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11-1 Retail Mgt. 11e (c) 2010 Pearson Education, Inc. publishing as Prentice Hall Retail Organization and Human Resource Management RETAIL MANAGEMENT:

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Presentation on theme: "11-1 Retail Mgt. 11e (c) 2010 Pearson Education, Inc. publishing as Prentice Hall Retail Organization and Human Resource Management RETAIL MANAGEMENT:"— Presentation transcript:

1 11-1 Retail Mgt. 11e (c) 2010 Pearson Education, Inc. publishing as Prentice Hall Retail Organization and Human Resource Management RETAIL MANAGEMENT: A STRATEGIC APPROACH 11th Edition BERMAN EVANS 1

2 11-2 Retail Mgt. 11e (c) 2010 Pearson Education, Inc. publishing as Prentice Hall Chapter Objectives  To study the procedures involved in setting up a retail organization  To examine the various organizational arrangements utilized in retailing  To consider the special human resource environment of retailing  To describe the principles and practices involved with the human resource management process in retailing 2

3 11-3 Retail Mgt. 11e (c) 2010 Pearson Education, Inc. publishing as Prentice Hall Figure 11-1a: Planning and Assessing a Retail Organization 3

4 11-4 Retail Mgt. 11e (c) 2010 Pearson Education, Inc. publishing as Prentice Hall Figure 11-1b: Planning and Assessing a Retail Organization 4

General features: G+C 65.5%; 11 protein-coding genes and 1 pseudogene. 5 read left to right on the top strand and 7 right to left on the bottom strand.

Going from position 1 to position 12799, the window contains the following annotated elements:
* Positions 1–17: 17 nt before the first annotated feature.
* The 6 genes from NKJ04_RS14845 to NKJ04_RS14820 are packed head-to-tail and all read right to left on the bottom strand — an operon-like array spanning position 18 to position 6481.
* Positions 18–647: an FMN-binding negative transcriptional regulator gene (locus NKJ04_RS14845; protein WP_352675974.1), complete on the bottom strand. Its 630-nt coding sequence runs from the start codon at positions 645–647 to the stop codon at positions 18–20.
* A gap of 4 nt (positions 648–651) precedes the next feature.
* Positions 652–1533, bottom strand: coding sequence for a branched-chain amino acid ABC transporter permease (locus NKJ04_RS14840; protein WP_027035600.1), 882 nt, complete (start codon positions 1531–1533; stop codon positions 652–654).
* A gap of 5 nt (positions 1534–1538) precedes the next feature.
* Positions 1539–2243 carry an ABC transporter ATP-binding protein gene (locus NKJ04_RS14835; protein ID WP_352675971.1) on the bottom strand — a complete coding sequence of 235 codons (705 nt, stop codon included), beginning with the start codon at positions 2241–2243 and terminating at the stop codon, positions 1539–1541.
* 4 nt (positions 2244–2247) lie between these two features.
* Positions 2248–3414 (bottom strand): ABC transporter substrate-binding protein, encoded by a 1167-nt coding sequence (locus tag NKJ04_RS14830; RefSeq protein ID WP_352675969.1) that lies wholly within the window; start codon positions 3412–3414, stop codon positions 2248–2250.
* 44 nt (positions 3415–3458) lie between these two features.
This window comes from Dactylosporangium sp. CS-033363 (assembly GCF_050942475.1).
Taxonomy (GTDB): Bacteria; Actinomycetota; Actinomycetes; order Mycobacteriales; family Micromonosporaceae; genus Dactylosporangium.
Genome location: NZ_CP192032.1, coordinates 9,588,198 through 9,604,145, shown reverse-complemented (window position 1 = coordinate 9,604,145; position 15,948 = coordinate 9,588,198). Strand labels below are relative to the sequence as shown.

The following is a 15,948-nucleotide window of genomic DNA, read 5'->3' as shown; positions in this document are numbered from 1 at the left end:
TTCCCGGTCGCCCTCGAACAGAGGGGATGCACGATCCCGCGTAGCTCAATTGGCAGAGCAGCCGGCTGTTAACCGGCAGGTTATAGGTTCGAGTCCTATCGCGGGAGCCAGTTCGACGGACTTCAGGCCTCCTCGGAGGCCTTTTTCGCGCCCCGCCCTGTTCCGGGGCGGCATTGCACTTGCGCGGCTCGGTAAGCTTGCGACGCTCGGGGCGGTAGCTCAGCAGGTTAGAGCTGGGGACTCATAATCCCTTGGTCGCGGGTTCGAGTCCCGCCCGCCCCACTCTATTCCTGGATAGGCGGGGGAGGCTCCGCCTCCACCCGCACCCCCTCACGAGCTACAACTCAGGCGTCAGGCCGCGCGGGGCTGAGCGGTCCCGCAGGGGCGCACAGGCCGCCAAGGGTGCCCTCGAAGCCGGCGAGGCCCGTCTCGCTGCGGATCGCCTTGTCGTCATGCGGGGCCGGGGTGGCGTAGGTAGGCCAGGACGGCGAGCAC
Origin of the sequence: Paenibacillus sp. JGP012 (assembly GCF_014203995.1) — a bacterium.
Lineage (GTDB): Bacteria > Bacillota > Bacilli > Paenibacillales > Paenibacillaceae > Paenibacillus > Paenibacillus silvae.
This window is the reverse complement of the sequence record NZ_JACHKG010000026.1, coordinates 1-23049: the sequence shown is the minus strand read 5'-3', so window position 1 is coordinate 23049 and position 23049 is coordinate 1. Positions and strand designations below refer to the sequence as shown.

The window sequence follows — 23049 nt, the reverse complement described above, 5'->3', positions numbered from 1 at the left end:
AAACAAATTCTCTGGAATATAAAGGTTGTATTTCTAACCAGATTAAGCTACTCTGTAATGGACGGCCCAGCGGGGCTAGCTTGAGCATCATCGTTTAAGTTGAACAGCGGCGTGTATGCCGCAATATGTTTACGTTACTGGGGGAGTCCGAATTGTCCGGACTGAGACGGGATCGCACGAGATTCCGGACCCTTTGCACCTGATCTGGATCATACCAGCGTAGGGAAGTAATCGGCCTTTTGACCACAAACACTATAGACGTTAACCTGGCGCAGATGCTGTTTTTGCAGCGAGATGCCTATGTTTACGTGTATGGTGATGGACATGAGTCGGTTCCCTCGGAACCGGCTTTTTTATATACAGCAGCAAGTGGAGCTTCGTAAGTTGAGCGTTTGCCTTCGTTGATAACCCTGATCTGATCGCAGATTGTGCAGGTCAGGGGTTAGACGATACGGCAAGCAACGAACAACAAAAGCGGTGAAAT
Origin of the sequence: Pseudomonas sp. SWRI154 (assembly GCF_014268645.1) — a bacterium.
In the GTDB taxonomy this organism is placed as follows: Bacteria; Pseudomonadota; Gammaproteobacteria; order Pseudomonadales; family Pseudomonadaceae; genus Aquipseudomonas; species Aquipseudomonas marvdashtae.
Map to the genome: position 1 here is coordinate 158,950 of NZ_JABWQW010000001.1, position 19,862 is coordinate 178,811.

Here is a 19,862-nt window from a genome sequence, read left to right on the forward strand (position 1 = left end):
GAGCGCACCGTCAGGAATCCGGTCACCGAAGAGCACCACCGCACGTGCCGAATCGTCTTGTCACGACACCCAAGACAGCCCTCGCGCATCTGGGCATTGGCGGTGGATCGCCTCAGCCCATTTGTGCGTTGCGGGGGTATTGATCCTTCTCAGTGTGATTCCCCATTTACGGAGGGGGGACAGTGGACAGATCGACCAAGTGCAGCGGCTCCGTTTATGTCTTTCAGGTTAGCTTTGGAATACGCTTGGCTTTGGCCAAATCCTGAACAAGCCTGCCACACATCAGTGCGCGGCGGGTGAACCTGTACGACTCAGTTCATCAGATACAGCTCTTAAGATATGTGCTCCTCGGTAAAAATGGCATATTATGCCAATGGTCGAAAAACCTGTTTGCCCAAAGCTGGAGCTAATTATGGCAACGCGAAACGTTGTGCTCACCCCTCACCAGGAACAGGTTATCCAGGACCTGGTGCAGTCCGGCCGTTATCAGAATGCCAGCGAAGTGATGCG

5 11-5 Retail Mgt. 11e (c) 2010 Pearson Education, Inc. publishing as Prentice Hall Figure 11-1c: Planning and Assessing a Retail Organization – Management Needs 5

6 11-6 Retail Mgt. 11e (c) 2010 Pearson Education, Inc. publishing as Prentice Hall Figure 11-2: The Process of Organizing a Retail Firm 6

7 11-7 Retail Mgt. 11e (c) 2010 Pearson Education, Inc. publishing as Prentice Hall Figure 11-3: Division of Tasks in a Distribution Channel 7

8 11-8 Retail Mgt. 11e (c) 2010 Pearson Education, Inc. publishing as Prentice Hall Figure 11-4: A Job Description for a Store Manager 8

9 11-9 Retail Mgt. 11e (c) 2010 Pearson Education, Inc. publishing as Prentice Hall Table 11-1: Principles for Organizing a Retail Firm  Show interest in employees  Monitor employee turnover, lateness, and absenteeism  Trace line of authority from top to bottom  Limit span of control  Empower employees  Delegate authority while maintaining responsibility  Acknowledge need for coordination and communication  Recognize the power of informal relationships 9

10 11-10 Retail Mgt. 11e (c) 2010 Pearson Education, Inc. publishing as Prentice Hall Figure 11-6: Organization Structures Used by Small Independents

11 11-11 Retail Mgt. 11e (c) 2010 Pearson Education, Inc. publishing as Prentice Hall Figure 11-7: The Basic Mazur Organization Plan for Department Stores

12 11-12 Retail Mgt. 11e (c) 2010 Pearson Education, Inc. publishing as Prentice Hall Figure 11-8: Equal-Store Organizational Format Used by Chain Stores

13 11-13 Retail Mgt. 11e (c) 2010 Pearson Education, Inc. publishing as Prentice Hall Figure 11-9: The Organizational Structure of Kroger

14 11-14 Retail Mgt. 11e (c) 2010 Pearson Education, Inc. publishing as Prentice Hall Human Resource Management in Retailing  Recruiting  Selecting  Training  Compensating  Supervising

15 11-15 Retail Mgt. 11e (c) 2010 Pearson Education, Inc. publishing as Prentice Hall Table 11-2: True Cost of Employee Turnover Costs of using fill-in employees Severance pay for exiting employees Costs of hiring new employees Training costs Costs of mistakes and lower productivity while new employees gain experience Customer dissatisfaction due to the loss of prior employees and the use of inexperienced workers. Lower continuity among co-workers. Poor employee morale when turnover is high.